News leaders must make clear to the government agencies that seek to narrow the public’s view –- and to citizens who demand information -– that the role of journalists is to earnestly and assertively gather all possible data –- and that includes pictures that memorialize the event. And those journalists –- not the government –- should determine how to sensitively yet honestly share what they have recorded with the citizens of this democracy.
This is not a time for newsroom leaders to be intimidated by partisans of any stripe, especially those who take cover by damning the messengers of Katrina’s story. It is a time to continue the courageous journalism that has surfaced from the flooded streets, shattered homes and broken lives that are Katrina’s legacy. If not, what will history say of all of us?
Ethics Group Leader
This is incredibly disturbing on so many levels. I’m very cynical about FEMA’s motives. I recently wrote that I don’t think newsrooms can tell the truth of this story if they don’t show some bodies. My fear was self-censorship. Many newsrooms have policies that forbid displaying photos of dead bodies, more specifically dead Americans. (We show dead foreigners all the time.) So I was worried about self-censorship, for fear of community backlash. Now I’m worried about real censorship, because FEMA is tired of being questioned by journalists and the public.
Nelson Poynter Scholar for Journalism Values
I believe it’s fair to say that we would challenge any restrictions that keep journalists and photojournalists from having meaningful access to cover all important element of this story and the recovery of bodies certainly falls in that category. We would challenge any directives and orders from the federal government or other officials that restrict photojournalists from taking pictures or videotaping the recovery of bodies.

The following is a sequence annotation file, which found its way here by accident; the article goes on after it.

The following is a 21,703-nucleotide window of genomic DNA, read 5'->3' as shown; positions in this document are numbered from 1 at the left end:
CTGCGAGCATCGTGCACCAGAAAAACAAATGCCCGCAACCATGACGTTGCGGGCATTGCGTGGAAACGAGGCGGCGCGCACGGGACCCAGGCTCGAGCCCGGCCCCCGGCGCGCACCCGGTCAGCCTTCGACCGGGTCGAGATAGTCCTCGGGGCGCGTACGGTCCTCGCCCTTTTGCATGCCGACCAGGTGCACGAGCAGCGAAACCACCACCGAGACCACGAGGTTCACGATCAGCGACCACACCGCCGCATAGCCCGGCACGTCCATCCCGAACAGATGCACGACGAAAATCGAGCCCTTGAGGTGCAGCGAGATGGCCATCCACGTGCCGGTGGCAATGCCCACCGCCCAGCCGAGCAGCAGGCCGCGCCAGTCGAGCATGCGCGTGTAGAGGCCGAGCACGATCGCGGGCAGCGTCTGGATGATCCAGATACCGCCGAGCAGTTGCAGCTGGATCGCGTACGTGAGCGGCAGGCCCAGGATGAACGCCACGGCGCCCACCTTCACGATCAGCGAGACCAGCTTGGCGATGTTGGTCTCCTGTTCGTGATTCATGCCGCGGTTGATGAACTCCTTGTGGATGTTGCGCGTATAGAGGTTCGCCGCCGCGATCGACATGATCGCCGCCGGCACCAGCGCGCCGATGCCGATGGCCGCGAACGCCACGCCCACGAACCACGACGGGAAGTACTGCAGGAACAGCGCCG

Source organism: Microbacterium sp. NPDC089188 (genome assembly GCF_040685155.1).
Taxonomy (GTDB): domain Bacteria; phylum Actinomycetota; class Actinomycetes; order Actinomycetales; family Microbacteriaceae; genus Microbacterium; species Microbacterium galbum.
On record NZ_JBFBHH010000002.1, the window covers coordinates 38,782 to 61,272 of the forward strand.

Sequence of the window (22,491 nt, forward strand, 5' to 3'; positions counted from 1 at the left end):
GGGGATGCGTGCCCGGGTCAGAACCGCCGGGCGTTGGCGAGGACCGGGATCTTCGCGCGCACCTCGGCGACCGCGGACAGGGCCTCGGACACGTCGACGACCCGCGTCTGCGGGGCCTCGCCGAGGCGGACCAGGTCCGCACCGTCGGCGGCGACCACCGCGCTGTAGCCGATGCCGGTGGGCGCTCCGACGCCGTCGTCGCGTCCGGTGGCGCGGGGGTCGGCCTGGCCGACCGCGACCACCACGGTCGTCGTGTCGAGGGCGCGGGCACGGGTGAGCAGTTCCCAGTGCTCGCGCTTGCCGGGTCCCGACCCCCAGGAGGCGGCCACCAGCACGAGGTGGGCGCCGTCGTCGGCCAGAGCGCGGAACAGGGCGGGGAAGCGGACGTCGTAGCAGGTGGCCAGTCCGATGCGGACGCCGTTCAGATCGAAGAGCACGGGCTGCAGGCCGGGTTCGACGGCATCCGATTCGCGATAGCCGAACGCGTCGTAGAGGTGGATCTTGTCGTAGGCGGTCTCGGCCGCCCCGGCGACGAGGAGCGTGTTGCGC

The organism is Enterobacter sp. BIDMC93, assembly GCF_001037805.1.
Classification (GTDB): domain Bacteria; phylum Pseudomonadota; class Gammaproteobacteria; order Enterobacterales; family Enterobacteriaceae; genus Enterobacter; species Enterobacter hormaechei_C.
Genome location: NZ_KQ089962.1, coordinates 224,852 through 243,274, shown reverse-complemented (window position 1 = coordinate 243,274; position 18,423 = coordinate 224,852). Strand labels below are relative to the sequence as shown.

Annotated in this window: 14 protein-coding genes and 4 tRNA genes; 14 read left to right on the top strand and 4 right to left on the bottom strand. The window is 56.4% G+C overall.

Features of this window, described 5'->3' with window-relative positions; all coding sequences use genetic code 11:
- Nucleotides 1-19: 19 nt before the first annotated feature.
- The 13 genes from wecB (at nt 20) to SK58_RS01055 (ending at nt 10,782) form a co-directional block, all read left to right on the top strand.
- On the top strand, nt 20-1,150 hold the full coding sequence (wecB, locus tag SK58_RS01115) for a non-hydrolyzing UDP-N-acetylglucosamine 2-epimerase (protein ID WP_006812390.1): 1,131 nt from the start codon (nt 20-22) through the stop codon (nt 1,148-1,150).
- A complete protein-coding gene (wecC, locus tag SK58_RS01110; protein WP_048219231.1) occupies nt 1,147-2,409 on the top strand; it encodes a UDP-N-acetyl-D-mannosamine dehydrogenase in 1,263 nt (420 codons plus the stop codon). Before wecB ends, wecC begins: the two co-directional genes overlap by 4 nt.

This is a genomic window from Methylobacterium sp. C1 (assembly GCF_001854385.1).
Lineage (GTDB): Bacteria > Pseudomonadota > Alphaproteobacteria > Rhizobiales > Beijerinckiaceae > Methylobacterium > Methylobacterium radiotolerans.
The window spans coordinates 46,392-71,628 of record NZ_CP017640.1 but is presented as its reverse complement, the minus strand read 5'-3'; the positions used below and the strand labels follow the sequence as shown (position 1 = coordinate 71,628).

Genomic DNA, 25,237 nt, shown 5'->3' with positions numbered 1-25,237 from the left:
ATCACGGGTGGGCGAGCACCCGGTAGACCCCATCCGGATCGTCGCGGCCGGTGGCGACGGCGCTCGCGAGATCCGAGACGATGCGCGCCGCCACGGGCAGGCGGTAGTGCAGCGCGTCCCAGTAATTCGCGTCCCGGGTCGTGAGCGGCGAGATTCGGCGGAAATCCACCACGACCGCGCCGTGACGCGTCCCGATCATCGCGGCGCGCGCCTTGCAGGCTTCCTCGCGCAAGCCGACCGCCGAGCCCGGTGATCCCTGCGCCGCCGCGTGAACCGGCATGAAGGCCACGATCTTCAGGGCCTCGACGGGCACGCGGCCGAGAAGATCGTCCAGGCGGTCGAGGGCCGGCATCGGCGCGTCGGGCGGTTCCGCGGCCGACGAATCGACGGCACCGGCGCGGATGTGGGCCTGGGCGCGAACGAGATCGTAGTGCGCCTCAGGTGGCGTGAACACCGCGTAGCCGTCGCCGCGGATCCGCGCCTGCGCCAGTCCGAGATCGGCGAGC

Clearly there is an important “watchdog” role for the journalists to honor as the officials find and recover bodies. We should be there to observe and record what is taking place, to hold the government officials accountable and to accurately and fairly tell the story of what is happening.
To be sure, the officials face a difficult and delicate challenge in finding and recovering bodies. Journalists should make sure we don’t make their job more difficult. We should not get in their way. We should show great respect for these workers. We should show great respect for the dead. We should show great respect for the families of the victims.
But, we can do all of that in a professional and compassionate manner. We need to be there to observe and record this piece of such a major story. The photojournalists will be required to show courage and compassion, skill and sensitivity in deciding what pictures to take and how to take those pictures. Then, the editors and producers back at the paper and the stations and networks will have to make equally thoughtful, skillful, sensitive decisions on what still photos and what video to use and how to use it.
Among the ethical land mines, of course, is the concern over live coverage of the recovery of bodies. The television stations and networks need to be exceptionally vigilant in their oversight during this stage of the reporting as the recovery of bodies increases. News executives should apply extra oversight to make sure that they have the chance to make sound decisions on what video to show viewers. They should restrict live coverage of the recovery of bodies and/or build in time delays in the live coverage to ensure that there is time for proper news judgment and ethical decision-making.